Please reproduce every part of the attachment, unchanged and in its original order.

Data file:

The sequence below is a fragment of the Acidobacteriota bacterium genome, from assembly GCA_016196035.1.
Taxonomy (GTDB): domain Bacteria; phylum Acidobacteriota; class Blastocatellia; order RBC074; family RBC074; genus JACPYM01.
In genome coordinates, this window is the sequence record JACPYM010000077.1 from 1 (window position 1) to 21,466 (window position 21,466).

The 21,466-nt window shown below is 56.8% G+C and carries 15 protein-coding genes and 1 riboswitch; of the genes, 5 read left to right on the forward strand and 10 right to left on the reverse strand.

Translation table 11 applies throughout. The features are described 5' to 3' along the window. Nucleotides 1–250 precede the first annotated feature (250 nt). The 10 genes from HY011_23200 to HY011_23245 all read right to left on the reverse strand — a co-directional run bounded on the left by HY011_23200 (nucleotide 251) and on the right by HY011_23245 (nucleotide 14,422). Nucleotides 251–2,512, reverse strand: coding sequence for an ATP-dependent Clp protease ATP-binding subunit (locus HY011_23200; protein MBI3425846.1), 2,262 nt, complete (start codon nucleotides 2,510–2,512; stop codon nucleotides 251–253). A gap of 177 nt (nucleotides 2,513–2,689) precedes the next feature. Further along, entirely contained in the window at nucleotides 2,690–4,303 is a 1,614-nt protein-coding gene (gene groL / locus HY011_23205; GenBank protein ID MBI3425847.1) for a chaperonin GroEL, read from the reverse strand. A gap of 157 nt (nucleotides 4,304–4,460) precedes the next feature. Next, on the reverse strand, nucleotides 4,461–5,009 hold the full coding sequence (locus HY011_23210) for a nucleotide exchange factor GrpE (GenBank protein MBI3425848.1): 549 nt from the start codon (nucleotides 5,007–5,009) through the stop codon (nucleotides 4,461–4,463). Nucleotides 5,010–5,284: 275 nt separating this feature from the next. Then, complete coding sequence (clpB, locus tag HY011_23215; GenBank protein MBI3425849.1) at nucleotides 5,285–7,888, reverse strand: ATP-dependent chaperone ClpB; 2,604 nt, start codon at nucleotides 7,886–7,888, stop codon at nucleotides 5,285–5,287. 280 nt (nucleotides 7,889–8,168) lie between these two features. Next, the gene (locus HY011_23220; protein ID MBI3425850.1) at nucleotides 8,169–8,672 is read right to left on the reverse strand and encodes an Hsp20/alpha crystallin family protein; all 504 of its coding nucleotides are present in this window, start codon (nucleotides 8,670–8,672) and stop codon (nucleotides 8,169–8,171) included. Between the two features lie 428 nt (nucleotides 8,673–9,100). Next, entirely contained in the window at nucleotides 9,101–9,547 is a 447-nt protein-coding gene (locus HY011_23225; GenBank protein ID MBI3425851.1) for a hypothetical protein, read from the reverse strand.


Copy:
The sequence below is a fragment of the Acidobacteriota bacterium genome, from assembly GCA_016196035.1.
Taxonomy (GTDB): domain Bacteria; phylum Acidobacteriota; class Blastocatellia; order RBC074; family RBC074; genus JACPYM01.
In genome coordinates, this window is the sequence record JACPYM010000077.1 from 1 (window position 1) to 21,466 (window position 21,466).

The 21,466-nt window shown below is 56.8% G+C and carries 15 protein-coding genes and 1 riboswitch; of the genes, 5 read left to right on the forward strand and 10 right to left on the reverse strand.

Translation table 11 applies throughout. The features are described 5' to 3' along the window. Nucleotides 1–250 precede the first annotated feature (250 nt). The 10 genes from HY011_23200 to HY011_23245 all read right to left on the reverse strand — a co-directional run bounded on the left by HY011_23200 (nucleotide 251) and on the right by HY011_23245 (nucleotide 14,422). Nucleotides 251–2,512, reverse strand: coding sequence for an ATP-dependent Clp protease ATP-binding subunit (locus HY011_23200; protein MBI3425846.1), 2,262 nt, complete (start codon nucleotides 2,510–2,512; stop codon nucleotides 251–253). A gap of 177 nt (nucleotides 2,513–2,689) precedes the next feature. Further along, entirely contained in the window at nucleotides 2,690–4,303 is a 1,614-nt protein-coding gene (gene groL / locus HY011_23205; GenBank protein ID MBI3425847.1) for a chaperonin GroEL, read from the reverse strand. A gap of 157 nt (nucleotides 4,304–4,460) precedes the next feature. Next, on the reverse strand, nucleotides 4,461–5,009 hold the full coding sequence (locus HY011_23210) for a nucleotide exchange factor GrpE (GenBank protein MBI3425848.1): 549 nt from the start codon (nucleotides 5,007–5,009) through the stop codon (nucleotides 4,461–4,463). Nucleotides 5,010–5,284: 275 nt separating this feature from the next. Then, complete coding sequence (clpB, locus tag HY011_23215; GenBank protein MBI3425849.1) at nucleotides 5,285–7,888, reverse strand: ATP-dependent chaperone ClpB; 2,604 nt, start codon at nucleotides 7,886–7,888, stop codon at nucleotides 5,285–5,287. 280 nt (nucleotides 7,889–8,168) lie between these two features. Next, the gene (locus HY011_23220; protein ID MBI3425850.1) at nucleotides 8,169–8,672 is read right to left on the reverse strand and encodes an Hsp20/alpha crystallin family protein; all 504 of its coding nucleotides are present in this window, start codon (nucleotides 8,670–8,672) and stop codon (nucleotides 8,169–8,171) included. Between the two features lie 428 nt (nucleotides 8,673–9,100). Next, entirely contained in the window at nucleotides 9,101–9,547 is a 447-nt protein-coding gene (locus HY011_23225; GenBank protein ID MBI3425851.1) for a hypothetical protein, read from the reverse strand.